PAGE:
Alejandro González Iñárritu’s Birdman: or (The Unexpected Virtue of Ignorance) tells the story of Riggan (Michael Keaton), a washed-up actor known for playing the superhero Birdman in a number of films, as he tries to stage a Broadway production of Raymond Carver’s What We Talk About When We Talk About Love, a last desperate plea for true artistic brilliance. He is forced to deal with a dwindling budget, his demanding agent (Zach Galifianakis), squabbling actors (Edward Norton, Naomi Watts and Andrea Riseborough), his ex-wife (Amy Ryan) and his recently-out-of-rehab daughter (Emma Stone), all while tackling the little voice in the back of his head that continually reminds him how much of a failure he has been throughout his life (which also just happens to be his Birdman alter ego).
The film creates the illusion that it was shot in one continuous take, various effects used to hide the cuts. By removing the cuts in the film, the viewer is forced to stay with the characters continuously, never having the luxury of an edit to escape the drama onscreen. At times, this becomes a bit of a show-off technique and distracts from the plot, some of the scene transitions a bit overdone, but the effect is nevertheless compelling and commendable for a movie of this type.
Michael Keaton steals the show for his portrayal of Riggan. His own self-doubt echoes in every frame of his performance. The rest of the cast is also very good, especially Edward Norton and Emma Stone, who portray their incredibly flawed characters with a strong degree of empathy.
The film is able to balance comedy and drama in a very compelling way, keeping both in check as Riggan breaks down over the course of the film. It is an incredibly raw vision of life, full of love and hate for the self, for others and for the world. Films that are able to balance both humor and tragedy carry a richness with them that creates an encompassing feeling for the viewer, and Birdman, with a few tonal discrepancies, handles this balance very well.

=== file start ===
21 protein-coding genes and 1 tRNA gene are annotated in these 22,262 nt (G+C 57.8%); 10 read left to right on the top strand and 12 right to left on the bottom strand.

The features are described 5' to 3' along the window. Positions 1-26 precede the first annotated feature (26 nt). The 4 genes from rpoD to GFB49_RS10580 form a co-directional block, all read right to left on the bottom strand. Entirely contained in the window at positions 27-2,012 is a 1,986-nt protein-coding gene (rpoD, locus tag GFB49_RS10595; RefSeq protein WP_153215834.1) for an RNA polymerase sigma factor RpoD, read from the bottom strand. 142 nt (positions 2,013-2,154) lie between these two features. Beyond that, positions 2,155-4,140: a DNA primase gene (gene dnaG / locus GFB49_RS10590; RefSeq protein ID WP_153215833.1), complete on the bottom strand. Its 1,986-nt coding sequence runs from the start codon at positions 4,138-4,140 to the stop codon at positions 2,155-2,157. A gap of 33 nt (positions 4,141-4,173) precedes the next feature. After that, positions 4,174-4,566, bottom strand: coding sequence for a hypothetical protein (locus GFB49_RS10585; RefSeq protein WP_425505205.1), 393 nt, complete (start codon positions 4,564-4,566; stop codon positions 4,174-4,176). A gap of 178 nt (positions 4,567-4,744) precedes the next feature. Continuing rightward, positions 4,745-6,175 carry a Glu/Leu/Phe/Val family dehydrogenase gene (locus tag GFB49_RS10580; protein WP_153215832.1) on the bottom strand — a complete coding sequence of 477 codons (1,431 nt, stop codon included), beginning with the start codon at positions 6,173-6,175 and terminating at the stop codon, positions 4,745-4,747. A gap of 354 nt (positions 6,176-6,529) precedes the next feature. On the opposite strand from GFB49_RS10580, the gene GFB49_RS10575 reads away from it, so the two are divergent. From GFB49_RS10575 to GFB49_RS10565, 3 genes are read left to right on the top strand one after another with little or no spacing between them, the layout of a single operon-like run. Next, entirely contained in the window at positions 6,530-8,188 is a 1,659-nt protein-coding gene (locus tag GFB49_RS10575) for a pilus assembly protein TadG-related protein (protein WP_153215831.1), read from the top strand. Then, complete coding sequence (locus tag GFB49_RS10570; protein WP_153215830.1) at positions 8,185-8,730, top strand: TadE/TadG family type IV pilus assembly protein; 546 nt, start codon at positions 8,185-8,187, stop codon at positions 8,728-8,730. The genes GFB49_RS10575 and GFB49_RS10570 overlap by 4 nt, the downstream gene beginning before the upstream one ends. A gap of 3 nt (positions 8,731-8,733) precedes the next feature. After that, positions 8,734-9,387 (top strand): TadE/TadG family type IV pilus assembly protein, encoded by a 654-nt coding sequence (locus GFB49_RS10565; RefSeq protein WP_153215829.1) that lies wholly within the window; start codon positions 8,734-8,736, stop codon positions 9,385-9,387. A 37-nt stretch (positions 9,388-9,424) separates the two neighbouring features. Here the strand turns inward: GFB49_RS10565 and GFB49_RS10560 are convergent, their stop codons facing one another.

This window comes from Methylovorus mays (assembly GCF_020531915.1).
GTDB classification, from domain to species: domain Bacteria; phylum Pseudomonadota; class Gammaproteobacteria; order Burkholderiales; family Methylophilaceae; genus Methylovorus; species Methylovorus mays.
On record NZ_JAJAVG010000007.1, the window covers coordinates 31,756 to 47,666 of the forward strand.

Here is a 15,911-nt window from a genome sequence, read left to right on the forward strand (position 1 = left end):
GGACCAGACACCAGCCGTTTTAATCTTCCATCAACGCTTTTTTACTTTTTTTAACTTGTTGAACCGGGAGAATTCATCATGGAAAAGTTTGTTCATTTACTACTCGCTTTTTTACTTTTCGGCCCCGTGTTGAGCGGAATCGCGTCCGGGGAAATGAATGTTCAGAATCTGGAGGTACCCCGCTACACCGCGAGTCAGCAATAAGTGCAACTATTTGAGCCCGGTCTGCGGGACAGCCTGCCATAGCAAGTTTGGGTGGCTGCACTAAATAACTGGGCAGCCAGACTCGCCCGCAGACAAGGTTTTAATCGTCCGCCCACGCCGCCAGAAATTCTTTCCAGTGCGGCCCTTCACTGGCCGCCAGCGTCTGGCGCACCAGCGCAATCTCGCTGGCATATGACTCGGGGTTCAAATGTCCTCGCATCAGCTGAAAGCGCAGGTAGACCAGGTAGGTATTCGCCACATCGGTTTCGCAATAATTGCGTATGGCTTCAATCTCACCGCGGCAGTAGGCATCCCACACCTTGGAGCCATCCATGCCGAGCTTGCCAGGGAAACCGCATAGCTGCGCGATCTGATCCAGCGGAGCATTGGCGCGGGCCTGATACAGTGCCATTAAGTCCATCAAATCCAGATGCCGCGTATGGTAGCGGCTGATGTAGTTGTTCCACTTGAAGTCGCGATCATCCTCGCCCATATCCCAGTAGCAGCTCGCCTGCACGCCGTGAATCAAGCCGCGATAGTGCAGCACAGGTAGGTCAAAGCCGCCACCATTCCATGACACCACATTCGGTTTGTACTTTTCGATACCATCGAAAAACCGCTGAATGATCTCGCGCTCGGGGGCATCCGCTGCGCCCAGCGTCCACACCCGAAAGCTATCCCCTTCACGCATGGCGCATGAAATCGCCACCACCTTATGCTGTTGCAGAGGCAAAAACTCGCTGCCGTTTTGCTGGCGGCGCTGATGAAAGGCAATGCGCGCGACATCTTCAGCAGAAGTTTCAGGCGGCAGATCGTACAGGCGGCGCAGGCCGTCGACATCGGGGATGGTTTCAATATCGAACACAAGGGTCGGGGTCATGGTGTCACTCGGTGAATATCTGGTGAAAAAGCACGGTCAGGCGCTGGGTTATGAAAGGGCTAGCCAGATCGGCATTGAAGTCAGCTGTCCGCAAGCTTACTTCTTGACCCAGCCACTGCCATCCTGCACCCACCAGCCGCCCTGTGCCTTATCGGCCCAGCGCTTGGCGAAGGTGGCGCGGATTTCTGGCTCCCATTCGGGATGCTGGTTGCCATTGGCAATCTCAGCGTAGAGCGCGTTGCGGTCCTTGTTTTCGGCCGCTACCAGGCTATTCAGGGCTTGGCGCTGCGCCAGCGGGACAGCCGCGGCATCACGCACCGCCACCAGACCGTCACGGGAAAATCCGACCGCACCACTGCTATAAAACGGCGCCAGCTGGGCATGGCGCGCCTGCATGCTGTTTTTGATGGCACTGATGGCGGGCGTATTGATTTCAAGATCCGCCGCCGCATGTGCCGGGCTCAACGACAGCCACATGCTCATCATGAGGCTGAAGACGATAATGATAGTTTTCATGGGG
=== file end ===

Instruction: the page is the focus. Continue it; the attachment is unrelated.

What is most interesting about Birdman however, is how many themes it manages to juggle without toppling over into incoherence. The film is about how self-love and self-loathing are equally present in ourselves, the inability of true works of art to overcome works of pedestrian violence and sex, how pressure and failure can drive you over the edge, how motivations can actually mean little in the grand scheme of things, how an age of instant media can create sensationalism for sensationalism’s sake, among a list of other things. Indeed, there are so many interpretations from just one viewing that multiple screenings are sure to elicit further theories. The film rustles inside the viewer’s head, and that is all an audience member can ask of a movie nowadays.